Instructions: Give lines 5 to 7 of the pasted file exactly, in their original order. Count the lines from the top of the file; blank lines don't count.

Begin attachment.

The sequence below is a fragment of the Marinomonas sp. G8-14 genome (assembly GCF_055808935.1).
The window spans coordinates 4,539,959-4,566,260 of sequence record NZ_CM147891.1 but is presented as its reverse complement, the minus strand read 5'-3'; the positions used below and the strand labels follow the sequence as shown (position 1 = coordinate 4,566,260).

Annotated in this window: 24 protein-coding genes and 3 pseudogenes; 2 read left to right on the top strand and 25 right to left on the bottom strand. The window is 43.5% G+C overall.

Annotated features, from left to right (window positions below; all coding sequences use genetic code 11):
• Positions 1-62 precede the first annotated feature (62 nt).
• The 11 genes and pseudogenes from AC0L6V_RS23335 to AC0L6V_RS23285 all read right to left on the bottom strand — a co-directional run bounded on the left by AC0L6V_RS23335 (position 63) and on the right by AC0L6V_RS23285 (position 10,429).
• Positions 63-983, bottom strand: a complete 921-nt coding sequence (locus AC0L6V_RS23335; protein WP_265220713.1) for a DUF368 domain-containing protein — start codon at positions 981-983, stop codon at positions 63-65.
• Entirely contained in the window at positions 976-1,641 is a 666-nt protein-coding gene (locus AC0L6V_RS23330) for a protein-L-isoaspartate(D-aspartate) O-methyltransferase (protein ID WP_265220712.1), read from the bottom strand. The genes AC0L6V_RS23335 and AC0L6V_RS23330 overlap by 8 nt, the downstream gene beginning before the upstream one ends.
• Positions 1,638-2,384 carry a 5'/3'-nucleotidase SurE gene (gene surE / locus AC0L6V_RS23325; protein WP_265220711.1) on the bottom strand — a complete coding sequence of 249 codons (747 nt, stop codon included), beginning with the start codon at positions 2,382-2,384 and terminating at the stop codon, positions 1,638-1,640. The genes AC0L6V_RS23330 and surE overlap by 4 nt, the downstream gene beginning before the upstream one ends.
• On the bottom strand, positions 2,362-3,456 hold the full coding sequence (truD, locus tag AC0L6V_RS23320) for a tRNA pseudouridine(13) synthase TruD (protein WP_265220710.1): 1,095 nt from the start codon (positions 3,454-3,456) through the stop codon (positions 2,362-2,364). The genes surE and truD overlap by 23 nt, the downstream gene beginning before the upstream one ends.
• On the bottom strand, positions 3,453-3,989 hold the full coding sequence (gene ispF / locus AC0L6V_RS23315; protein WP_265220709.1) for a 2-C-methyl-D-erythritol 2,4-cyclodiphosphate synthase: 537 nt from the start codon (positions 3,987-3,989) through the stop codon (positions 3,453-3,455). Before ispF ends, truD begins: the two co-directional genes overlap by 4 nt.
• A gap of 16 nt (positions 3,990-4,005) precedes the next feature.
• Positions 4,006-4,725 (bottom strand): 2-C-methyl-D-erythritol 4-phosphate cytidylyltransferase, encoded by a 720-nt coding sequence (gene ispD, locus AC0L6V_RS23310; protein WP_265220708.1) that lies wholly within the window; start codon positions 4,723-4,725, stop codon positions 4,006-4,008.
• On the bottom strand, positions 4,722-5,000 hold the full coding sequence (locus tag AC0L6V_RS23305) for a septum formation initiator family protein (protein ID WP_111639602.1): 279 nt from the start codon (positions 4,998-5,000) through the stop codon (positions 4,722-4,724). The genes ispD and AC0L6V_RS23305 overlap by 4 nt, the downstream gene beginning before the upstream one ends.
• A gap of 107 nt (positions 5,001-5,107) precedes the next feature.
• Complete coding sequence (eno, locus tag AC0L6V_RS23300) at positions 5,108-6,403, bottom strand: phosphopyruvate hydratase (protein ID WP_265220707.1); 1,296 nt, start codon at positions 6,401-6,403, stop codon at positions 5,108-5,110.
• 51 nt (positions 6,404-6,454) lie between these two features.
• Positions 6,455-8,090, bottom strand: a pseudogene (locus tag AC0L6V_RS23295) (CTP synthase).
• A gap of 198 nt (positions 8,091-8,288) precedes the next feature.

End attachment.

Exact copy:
• Positions 1-62 precede the first annotated feature (62 nt).
• The 11 genes and pseudogenes from AC0L6V_RS23335 to AC0L6V_RS23285 all read right to left on the bottom strand — a co-directional run bounded on the left by AC0L6V_RS23335 (position 63) and on the right by AC0L6V_RS23285 (position 10,429).
• Positions 63-983, bottom strand: a complete 921-nt coding sequence (locus AC0L6V_RS23335; protein WP_265220713.1) for a DUF368 domain-containing protein — start codon at positions 981-983, stop codon at positions 63-65.